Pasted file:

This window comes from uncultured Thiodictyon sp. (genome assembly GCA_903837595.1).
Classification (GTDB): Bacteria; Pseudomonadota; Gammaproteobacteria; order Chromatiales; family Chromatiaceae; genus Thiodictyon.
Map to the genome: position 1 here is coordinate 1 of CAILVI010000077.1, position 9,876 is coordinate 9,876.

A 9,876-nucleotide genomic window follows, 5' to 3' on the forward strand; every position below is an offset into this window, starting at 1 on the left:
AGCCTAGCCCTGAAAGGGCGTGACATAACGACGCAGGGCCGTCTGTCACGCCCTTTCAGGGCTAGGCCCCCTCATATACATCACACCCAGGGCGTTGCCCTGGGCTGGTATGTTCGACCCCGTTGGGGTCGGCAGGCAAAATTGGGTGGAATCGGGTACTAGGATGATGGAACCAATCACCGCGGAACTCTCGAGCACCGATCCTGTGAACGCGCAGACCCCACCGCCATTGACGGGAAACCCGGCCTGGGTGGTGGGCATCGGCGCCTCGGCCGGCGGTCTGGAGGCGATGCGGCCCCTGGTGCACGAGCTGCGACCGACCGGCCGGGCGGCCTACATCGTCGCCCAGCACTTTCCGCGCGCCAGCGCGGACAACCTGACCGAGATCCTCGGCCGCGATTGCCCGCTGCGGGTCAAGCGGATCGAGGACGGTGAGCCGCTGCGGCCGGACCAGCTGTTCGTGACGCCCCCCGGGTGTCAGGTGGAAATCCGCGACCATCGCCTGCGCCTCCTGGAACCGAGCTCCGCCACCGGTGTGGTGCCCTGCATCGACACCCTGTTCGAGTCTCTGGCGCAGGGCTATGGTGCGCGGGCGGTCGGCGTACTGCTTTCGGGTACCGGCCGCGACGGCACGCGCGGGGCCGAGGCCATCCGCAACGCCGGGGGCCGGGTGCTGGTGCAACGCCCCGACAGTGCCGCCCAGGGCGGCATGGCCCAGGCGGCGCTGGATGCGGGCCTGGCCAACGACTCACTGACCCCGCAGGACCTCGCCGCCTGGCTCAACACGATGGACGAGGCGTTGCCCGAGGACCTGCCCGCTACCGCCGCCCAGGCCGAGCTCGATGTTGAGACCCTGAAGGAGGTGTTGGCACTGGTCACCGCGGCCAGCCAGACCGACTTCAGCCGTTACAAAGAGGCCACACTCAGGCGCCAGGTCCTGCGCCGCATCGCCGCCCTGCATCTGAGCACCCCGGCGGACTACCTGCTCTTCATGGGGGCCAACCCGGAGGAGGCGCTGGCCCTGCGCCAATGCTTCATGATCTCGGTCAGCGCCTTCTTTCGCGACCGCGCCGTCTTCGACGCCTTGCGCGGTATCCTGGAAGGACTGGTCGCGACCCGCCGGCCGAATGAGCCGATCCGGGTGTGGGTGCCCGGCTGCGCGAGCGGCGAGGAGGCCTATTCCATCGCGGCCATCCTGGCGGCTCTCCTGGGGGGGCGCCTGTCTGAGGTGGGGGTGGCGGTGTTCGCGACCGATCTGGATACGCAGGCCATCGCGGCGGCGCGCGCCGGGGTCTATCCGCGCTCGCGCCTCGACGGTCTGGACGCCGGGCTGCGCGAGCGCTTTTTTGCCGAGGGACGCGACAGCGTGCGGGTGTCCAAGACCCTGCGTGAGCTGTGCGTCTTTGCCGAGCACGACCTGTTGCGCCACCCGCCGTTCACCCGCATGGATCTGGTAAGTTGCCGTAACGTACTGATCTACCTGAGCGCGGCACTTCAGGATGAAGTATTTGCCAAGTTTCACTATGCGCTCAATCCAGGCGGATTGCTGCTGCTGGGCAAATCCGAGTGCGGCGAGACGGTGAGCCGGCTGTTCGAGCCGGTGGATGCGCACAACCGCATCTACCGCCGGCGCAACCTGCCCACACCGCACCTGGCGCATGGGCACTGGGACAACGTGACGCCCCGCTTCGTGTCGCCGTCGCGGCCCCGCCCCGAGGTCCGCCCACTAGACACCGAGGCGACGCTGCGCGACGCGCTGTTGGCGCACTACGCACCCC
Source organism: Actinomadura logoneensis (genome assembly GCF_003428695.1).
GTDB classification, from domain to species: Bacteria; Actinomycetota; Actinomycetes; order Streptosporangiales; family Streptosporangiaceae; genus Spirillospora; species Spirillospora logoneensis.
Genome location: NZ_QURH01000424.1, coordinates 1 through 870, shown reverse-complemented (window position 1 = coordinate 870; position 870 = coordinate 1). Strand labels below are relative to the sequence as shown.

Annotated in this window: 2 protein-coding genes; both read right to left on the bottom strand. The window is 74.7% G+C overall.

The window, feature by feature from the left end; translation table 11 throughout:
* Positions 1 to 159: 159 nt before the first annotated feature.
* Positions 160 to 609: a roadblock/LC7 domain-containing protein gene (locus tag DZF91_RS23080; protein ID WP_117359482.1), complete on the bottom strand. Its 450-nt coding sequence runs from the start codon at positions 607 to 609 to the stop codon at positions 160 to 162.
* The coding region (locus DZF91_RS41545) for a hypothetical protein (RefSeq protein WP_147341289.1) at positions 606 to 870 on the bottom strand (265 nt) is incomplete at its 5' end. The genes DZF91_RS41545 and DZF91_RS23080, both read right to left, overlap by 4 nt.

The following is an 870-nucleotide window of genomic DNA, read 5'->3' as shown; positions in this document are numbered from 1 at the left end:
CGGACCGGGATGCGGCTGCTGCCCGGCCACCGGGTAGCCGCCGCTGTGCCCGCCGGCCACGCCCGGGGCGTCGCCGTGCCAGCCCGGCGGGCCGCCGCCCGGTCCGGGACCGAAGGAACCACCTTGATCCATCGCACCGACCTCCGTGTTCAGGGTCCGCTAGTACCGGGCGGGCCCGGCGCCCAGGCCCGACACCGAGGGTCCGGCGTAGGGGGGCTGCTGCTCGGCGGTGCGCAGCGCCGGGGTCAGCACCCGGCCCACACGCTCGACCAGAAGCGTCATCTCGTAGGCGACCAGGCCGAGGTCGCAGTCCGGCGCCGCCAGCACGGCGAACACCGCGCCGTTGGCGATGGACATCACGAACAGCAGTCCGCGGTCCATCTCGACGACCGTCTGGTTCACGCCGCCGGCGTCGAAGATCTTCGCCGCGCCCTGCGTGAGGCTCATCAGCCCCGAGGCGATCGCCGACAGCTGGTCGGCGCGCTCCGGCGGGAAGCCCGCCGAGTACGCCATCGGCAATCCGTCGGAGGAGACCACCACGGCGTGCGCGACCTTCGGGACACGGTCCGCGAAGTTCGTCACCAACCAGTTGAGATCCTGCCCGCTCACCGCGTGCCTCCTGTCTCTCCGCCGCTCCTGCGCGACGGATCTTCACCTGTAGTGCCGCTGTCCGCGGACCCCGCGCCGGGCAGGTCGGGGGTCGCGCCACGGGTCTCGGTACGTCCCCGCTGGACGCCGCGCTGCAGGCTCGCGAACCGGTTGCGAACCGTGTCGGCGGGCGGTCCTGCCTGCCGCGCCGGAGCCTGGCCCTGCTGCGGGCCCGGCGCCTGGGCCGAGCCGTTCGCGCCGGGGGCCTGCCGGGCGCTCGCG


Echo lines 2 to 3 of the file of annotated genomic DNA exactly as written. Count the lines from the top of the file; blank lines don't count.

Classification (GTDB): Bacteria; Pseudomonadota; Gammaproteobacteria; order Chromatiales; family Chromatiaceae; genus Thiodictyon.
Map to the genome: position 1 here is coordinate 1 of CAILVI010000077.1, position 9,876 is coordinate 9,876.